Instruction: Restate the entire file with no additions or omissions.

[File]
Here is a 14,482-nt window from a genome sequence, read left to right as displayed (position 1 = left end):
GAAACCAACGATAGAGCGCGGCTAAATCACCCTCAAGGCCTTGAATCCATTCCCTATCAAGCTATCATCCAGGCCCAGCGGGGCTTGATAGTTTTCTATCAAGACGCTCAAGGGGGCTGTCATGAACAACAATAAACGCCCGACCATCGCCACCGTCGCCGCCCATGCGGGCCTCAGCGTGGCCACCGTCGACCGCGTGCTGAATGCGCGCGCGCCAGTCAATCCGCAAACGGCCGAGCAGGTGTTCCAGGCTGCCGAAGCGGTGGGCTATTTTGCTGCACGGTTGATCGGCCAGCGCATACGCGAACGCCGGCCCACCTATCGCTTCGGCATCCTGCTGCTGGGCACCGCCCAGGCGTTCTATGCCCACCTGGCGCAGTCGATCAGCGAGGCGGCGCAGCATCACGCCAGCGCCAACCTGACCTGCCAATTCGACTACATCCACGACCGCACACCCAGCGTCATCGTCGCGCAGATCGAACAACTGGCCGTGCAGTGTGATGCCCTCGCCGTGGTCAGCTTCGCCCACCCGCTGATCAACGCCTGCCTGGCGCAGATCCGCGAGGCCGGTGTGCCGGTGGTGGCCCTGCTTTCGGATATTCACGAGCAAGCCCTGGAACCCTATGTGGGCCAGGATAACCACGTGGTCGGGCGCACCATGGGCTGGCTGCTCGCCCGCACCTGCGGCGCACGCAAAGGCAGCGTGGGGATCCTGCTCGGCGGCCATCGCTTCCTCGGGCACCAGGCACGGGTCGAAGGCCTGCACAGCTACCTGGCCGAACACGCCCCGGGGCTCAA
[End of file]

Here is a 14,482-nt window from a genome sequence, read left to right as displayed (position 1 = left end):
GAAACCAACGATAGAGCGCGGCTAAATCACCCTCAAGGCCTTGAATCCATTCCCTATCAAGCTATCATCCAGGCCCAGCGGGGCTTGATAGTTTTCTATCAAGACGCTCAAGGGGGCTGTCATGAACAACAATAAACGCCCGACCATCGCCACCGTCGCCGCCCATGCGGGCCTCAGCGTGGCCACCGTCGACCGCGTGCTGAATGCGCGCGCGCCAGTCAATCCGCAAACGGCCGAGCAGGTGTTCCAGGCTGCCGAAGCGGTGGGCTATTTTGCTGCACGGTTGATCGGCCAGCGCATACGCGAACGCCGGCCCACCTATCGCTTCGGCATCCTGCTGCTGGGCACCGCCCAGGCGTTCTATGCCCACCTGGCGCAGTCGATCAGCGAGGCGGCGCAGCATCACGCCAGCGCCAACCTGACCTGCCAATTCGACTACATCCACGACCGCACACCCAGCGTCATCGTCGCGCAGATCGAACAACTGGCCGTGCAGTGTGATGCCCTCGCCGTGGTCAGCTTCGCCCACCCGCTGATCAACGCCTGCCTGGCGCAGATCCGCGAGGCCGGTGTGCCGGTGGTGGCCCTGCTTTCGGATATTCACGAGCAAGCCCTGGAACCCTATGTGGGCCAGGATAACCACGTGGTCGGGCGCACCATGGGCTGGCTGCTCGCCCGCACCTGCGGCGCACGCAAAGGCAGCGTGGGGATCCTGCTCGGCGGCCATCGCTTCCTCGGGCACCAGGCACGGGTCGAAGGCCTGCACAGCTACCTGGCCGAACACGCCCCGGGGCTCAA